Tegrit Group: How to get the most from your retirement plan restatement Featured

11:20pm EDT December 22, 2013
Bonny Lightner, J.D. Manager, Technical and Legal Compliance, Tegrit Group Bonny Lightner, J.D. Manager, Technical and Legal Compliance, Tegrit Group

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If your company sponsors a pre-approved defined contribution retirement plan, such as a 401(k), money purchase or profit sharing plan, your plan documents will need to be completely revised and restated sometime between May 2014 and April 2016.

The IRS requires this restatement process every six years to incorporate all of the regulatory and legal changes that have been imposed by Congress. Without it, the plan will lose its tax-favored status.

Your retirement plan administrator should be having a dialog with you about this already, says Bonny Lightner, J.D., Manager of Technical and Legal Compliance at Tegrit Group.

“We try to get to people right away, especially if they haven’t done anything with their plan in the past six years,” she says. “If plan sponsors know in advance, they can budget for it and have time to be able to really look at it.”

Smart Business spoke with Lightner about what employers need to know regarding restatements, and how to take full advantage of this opportunity.

Which plans must undergo restatement?

About 80 percent of all retirement plans rely on pre-approval letters from the IRS, where the IRS gives its ‘blessing’ to a plan document format with certain limited elections for plan provisions. While all plan documents are extremely complex, a pre-approved document can make a plan less expensive to create and operate than an individually designed document.

All pre-approved defined contribution plans must undergo the restatement process during the upcoming two-year period.

What does the restatement process involve?

This process involves the document drafter — such as a third-party administrator — reviewing, rewriting and updating the plan and summary plan descriptions (SPD), and then assembling and delivering the plan, SPD and related policies to the plan sponsor for approval and signature. Related policies may include separate loan policies, qualified domestic relations orders policies — which are used as part of divorce settlements to divide up a participant’s 401(k) benefits — or withdrawal policies.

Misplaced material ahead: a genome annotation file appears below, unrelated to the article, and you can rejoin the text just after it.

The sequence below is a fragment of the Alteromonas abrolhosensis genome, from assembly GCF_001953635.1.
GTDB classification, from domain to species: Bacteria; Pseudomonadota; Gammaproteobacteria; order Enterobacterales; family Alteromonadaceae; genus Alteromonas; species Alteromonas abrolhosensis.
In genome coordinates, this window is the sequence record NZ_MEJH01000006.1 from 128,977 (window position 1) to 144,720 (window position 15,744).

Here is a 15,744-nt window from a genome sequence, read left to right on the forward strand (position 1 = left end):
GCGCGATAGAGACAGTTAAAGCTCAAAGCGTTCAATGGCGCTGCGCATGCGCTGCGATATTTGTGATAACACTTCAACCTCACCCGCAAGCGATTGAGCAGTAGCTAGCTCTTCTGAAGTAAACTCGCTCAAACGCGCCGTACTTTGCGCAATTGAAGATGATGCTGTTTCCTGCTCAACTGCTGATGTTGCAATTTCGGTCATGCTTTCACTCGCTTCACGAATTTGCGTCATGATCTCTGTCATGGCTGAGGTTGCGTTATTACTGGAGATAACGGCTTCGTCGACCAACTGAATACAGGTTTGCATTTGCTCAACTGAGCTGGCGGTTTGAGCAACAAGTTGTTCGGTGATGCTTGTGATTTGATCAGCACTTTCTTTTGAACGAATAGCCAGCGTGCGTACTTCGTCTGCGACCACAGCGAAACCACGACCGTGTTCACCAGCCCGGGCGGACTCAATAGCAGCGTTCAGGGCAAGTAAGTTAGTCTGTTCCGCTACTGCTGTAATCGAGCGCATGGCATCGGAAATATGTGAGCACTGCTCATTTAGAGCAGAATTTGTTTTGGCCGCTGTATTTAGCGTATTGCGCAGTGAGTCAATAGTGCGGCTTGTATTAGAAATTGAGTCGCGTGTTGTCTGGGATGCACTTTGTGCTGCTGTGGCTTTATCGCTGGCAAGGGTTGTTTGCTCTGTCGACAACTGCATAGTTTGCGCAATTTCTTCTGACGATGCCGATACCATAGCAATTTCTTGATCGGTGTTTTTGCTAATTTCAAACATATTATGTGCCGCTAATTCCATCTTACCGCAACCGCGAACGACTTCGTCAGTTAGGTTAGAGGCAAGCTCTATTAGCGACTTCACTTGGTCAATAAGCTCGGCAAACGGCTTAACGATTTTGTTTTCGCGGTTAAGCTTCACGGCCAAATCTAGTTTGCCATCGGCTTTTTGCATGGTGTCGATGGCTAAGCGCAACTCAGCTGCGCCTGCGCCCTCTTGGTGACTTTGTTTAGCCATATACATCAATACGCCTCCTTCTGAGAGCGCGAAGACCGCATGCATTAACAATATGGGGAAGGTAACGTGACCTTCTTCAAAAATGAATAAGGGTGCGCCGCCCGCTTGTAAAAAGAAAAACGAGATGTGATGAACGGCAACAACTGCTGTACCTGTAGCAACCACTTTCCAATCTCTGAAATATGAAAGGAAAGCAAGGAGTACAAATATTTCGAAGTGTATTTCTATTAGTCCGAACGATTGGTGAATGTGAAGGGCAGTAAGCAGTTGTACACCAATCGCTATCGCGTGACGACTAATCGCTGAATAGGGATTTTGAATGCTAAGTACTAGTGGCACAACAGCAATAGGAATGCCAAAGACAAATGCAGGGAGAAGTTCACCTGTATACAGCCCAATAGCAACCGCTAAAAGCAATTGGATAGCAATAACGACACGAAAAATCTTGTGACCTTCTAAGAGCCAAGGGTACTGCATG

How else can business owners benefit from going through a restatement, aside from retaining their IRS tax-favored status?

The plan restatement process is an opportune time for a comprehensive plan review. Don’t just update and restate the document, have your document drafter take an in-depth look at the plan in order to see if it is really meeting your needs. Use this time to:

  • Confirm the document provisions match the actions of how the plan is being operated.

  • Identify whether changes are necessary or wanted going forward, such as wanting to add a Roth feature.

  • Enhance the plan design to be more in line with your objectives, such as tax and retirement objectives, based on workforce demographics. For example, if a person is 50 years or older, he or she can defer catch-up contributions on top of his or her regular deferral amounts. If an employer sees its workforce is aging, the company might want to add that.

  • Maximize the value of the plan by making sure that it still meets the needs of your company and its employees.

This type of consulting may or may not be part of the restatement fee, but either way it’s something to strongly consider. Otherwise, six months down the road, the plan sponsor might say, ‘I really don’t like X provision.’ The change will then require an amendment — and amendments have a fee.

Even if you love your plan the way it is and want to keep all plan provisions the same, you still must have your plan updated during the restatement period from May 2014 to April 2016. The fee to restate the plan for IRS compliance may be paid from the plan’s assets if the plan document permits.

Remember, failure to restate a pre-approved plan could result in loss of the plan’s tax-favored status with the IRS. This in turn could result in loss of deductibility of employer contributions to the plan, immediate recognition of income to plan participants on vested account balances and loss of tax-exempt status to the plan’s trust. Missing the restatement deadline is a serious matter.

Bonny Lightner, J.D., is manager of Technical and Legal Compliance at Tegrit Group. Reach her at (330) 983-0560 or bonny.lightner@tegritgroup.com.

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